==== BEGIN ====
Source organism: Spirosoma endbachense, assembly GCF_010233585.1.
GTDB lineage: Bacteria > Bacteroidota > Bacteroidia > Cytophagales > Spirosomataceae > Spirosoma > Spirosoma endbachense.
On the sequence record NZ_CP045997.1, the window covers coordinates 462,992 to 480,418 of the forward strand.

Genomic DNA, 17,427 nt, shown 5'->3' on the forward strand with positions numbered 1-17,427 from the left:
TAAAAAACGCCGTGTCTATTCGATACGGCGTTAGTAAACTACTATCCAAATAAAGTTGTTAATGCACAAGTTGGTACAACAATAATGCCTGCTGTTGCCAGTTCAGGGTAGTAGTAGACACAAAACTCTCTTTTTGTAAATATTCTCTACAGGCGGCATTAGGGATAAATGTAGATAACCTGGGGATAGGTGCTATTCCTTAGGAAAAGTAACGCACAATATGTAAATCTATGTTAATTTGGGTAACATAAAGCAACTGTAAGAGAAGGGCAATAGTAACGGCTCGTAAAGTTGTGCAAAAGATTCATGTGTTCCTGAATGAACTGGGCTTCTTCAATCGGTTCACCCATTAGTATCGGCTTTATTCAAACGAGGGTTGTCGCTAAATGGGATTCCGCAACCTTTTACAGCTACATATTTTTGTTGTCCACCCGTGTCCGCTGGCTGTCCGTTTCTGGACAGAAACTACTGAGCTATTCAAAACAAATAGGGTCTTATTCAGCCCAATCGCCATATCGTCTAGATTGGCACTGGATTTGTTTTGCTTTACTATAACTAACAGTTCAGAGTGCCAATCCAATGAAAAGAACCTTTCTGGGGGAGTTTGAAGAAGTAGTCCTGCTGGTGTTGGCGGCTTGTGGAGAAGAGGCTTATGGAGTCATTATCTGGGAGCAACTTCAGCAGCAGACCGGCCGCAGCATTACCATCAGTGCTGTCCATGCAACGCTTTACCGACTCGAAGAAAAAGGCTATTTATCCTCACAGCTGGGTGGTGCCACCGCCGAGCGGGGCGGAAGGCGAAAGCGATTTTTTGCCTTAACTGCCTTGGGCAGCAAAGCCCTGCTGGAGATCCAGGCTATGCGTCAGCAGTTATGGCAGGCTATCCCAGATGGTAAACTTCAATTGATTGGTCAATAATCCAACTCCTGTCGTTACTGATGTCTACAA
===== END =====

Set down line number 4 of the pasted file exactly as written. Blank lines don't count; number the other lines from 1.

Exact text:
Genomic DNA, 17,427 nt, shown 5'->3' on the forward strand with positions numbered 1-17,427 from the left: